The switching noise may be an inductively coupled noise voltage given by the current slew rate of the aggressor pin multiplied by the mutual inductance between the aggressor and victim pins. The switching noise may be a capacitively coupled current given by the voltage slew rate of the aggressor pin multiplied by the capacitance between the aggressor and victim pins. The switching noise may include both inductively and capacitively coupled components.

In an example scenario, input/output pin 118 may be a victim pin when configured as an input, and input/output pins 114 and 120 may both be aggressor pins being configured as outputs. The switching of the two aggressor pins 114 and 120 may be controlled by the same clock signal or by synchronously related clock signals. Thus, the aggressor pins 114 and 120 may switch concurrently or simultaneously. Each of the simultaneously switching aggressor pins 114 and 120 may contribute to the induced switching noise on the victim pin 118. In certain situations, the induced switching noise from aggressor pin 114 may tend to cancel the induced switching noise from aggressor pin 120; however, in the worst case the induced switching noise on the victim pin 118 may be the sum of the induced switching noise from aggressor pin 114 and the induced switching noise from aggressor pin 120. Generally, the worst case induced switching noise on the victim pin 118 may be the sum of the induced switching noise from all of the other input/output pins 112, 114, 116, and 120.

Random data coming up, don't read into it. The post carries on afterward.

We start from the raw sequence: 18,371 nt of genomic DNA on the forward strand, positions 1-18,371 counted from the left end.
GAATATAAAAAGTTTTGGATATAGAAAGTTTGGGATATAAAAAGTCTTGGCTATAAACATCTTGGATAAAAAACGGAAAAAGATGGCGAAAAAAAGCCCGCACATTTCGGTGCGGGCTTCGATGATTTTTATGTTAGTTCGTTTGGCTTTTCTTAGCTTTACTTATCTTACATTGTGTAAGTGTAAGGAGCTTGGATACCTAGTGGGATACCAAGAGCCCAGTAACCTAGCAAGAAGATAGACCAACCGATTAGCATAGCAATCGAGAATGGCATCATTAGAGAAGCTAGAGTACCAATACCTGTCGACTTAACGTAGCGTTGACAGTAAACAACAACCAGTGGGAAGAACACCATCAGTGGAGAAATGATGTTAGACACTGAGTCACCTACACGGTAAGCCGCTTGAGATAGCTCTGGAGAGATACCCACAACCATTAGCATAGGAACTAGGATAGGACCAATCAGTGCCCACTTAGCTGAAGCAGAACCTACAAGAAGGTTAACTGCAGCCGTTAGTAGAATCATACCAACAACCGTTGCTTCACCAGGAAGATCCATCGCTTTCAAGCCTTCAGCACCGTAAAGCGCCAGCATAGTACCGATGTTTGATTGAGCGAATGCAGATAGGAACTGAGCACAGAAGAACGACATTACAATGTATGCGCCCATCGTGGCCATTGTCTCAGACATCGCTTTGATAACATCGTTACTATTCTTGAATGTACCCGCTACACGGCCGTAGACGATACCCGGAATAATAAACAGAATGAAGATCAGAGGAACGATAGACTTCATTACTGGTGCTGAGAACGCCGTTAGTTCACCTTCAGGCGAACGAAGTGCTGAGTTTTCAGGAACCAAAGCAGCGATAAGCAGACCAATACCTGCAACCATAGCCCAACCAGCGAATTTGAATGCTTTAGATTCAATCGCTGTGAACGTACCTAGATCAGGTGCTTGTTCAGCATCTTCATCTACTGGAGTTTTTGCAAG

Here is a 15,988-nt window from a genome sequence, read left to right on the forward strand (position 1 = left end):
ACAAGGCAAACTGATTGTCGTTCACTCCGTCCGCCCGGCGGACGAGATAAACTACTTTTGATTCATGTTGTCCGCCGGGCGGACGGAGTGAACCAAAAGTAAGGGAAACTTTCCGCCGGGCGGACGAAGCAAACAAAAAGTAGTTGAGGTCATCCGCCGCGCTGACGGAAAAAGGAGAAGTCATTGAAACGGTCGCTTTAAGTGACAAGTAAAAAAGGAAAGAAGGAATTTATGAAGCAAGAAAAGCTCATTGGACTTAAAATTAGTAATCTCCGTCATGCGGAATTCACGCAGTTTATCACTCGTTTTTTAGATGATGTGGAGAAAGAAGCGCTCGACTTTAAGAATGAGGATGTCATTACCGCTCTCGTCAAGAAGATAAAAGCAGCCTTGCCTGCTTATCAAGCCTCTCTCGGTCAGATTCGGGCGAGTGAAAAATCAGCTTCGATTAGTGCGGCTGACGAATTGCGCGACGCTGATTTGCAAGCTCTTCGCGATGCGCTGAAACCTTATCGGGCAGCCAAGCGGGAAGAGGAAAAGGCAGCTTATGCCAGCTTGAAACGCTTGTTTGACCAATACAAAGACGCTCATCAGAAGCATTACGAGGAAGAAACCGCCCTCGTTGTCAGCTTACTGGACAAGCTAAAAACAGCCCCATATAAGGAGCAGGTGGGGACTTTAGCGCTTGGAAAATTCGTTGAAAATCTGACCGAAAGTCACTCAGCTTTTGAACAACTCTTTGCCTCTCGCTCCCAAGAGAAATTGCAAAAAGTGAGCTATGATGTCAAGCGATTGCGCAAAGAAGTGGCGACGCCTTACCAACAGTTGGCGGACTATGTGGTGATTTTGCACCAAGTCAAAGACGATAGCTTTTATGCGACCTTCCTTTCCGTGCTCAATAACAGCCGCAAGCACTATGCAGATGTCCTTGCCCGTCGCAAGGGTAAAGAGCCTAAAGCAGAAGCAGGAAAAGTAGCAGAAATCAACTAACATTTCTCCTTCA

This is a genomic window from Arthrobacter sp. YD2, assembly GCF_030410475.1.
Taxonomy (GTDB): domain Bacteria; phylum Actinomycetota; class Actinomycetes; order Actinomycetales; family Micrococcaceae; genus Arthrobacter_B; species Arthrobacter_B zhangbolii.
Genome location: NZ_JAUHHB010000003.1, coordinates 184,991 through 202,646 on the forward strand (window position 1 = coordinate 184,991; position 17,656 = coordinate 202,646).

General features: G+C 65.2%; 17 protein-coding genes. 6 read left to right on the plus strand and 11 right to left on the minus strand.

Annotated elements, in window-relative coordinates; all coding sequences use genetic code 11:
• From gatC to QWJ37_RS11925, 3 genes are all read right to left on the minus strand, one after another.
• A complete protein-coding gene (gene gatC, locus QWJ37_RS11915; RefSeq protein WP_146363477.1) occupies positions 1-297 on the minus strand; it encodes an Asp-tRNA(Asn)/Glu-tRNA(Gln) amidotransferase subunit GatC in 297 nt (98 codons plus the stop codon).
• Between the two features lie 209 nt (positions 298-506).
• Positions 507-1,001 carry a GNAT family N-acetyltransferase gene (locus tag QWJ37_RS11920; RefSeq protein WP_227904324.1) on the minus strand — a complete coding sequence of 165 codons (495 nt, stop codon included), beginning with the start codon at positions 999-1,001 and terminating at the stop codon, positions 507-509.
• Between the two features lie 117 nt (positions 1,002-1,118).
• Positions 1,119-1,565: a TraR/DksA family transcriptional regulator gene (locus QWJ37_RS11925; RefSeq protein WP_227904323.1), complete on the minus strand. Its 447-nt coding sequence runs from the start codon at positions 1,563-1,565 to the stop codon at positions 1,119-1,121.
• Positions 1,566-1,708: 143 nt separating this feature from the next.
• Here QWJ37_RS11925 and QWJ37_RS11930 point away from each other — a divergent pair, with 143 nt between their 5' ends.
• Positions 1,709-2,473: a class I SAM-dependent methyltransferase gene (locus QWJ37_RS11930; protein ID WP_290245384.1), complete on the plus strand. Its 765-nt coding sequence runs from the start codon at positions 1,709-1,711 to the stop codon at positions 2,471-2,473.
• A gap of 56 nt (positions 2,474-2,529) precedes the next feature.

The package 102 and the printed circuit board 104 may both contribute to the coupling between each pairing of input/output pins 112 through 120. The total coupling between a pair of the input/output pins 112 through 120 may be a sum of the coupling from package 102 and the coupling from printed circuit board 104.

The manufacturer of package 102 may produce a limited number of types of packages and may have the resources to determine the coupling between each pairing of the input/output pins 112 through 120 from a full three dimensional electromagnetic simulation of the package 102. Thus, the manufacturer of package 102 may accurately determine the coupling between the input/output pins 112 through 120 within package 102.

However, because the printed circuit board 104 may be tailored to the application of the end-user of the PLD and because the manufacturer of package 102 usually would not also manufacture printed circuit board 104, the manufacturer of PLD package 102 generally would not have the information needed to calculate the coupling between two of input/output pins 112 through 120 from printed circuit board 104. Often, the manufacturer of printed circuit board 104 does not have the resources to execute a three dimensional electromagnetic simulation of printed circuit board 104. Thus, the manufacturer the printed circuit board 104 may not have the resources to determine the coupling between two of the input/output pins 112 through 120 from the printed circuit board 104. In various embodiments of the invention, the manufacturer of PLD package 102 may provide a tool for estimating the coupling from printed circuit board 104 between any pairing of the input/output pins 112 through 120.

The package 102 may have multiple layers of interconnect similar to a printed circuit board. Each of the input/output pins 112 through 120 may be connected within package 102 to solder balls 124 through 132, respectively, on the package 102. The power pins, such as power pin 122, may be connected to corresponding solder balls, such as solder ball 134. It will be appreciated that a particular power pin may be interconnected within package 102 with similar power pins and with one or more solder balls on package 102.